Unless I am continually (this has been an issue with me since a while) ignorant and have misunderstood something about special relativity, I have a big problem with the 'nothing can travel faster than the speed of light' claim. It creates problems where none should be.
First off, one thing 'limiting' a particle (or bigger object)'s velocity is the 'enormous mass it accumulates through acceleration': this 'barrier' idea is almost Newtonian, as it is taking an object's accelleration energy and making it its mass, but in reality, this 'added mass' (energy) shouldn't affect that object in the least until it encounters (or is compared to) another. Although every particle relative to another is almost always moving, a particle relative to itself might as well be dead still. As long as it encounters no other particle or particle field, its 'velocity' should not affect its function in the least, either, and this has been partly demonstrated: electron orbits (energy levels, or anything else) don't change because of velocity. The collision of two particles travelling at even multiple super-light speeds in an almost parallel path in the same directions would be like... almost nil, french parking causes more 'damage' every day.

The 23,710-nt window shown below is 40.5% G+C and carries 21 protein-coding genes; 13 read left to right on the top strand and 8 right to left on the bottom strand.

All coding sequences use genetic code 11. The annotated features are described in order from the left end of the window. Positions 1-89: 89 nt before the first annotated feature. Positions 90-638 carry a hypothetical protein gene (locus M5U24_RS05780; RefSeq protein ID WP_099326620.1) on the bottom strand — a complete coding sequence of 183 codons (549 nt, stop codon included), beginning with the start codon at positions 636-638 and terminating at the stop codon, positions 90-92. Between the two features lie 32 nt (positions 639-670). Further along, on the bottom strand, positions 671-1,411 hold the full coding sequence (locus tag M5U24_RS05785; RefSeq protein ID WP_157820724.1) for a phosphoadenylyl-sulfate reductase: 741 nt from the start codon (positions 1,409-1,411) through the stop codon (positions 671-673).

And this 'time distortion at high velocity' hypothesis is a direct result of the above. Sure, 'higher mass = higher gravity', but not if a particle's velocity (calculated from its point of origin as a frame of reference) doesn't even enter the picture.
It is absolutely certain that time slows as gravity increases, and this fits neatly into my hypothesis that we are, in fact, 'stuck' on 'one side of nothing', and that time and gravity are, in fact, inseparable: gravity is matter trying to get back to its 'zero' state (or, in other words, trying to annihilate itself), and time is just how 'fast' that matter is going to maintain its stable state, and that, too, is relative to its point of origin. Two particles of exactly the same mass have exactly the same 'time' behaviour when away from any other masses' gravitational field.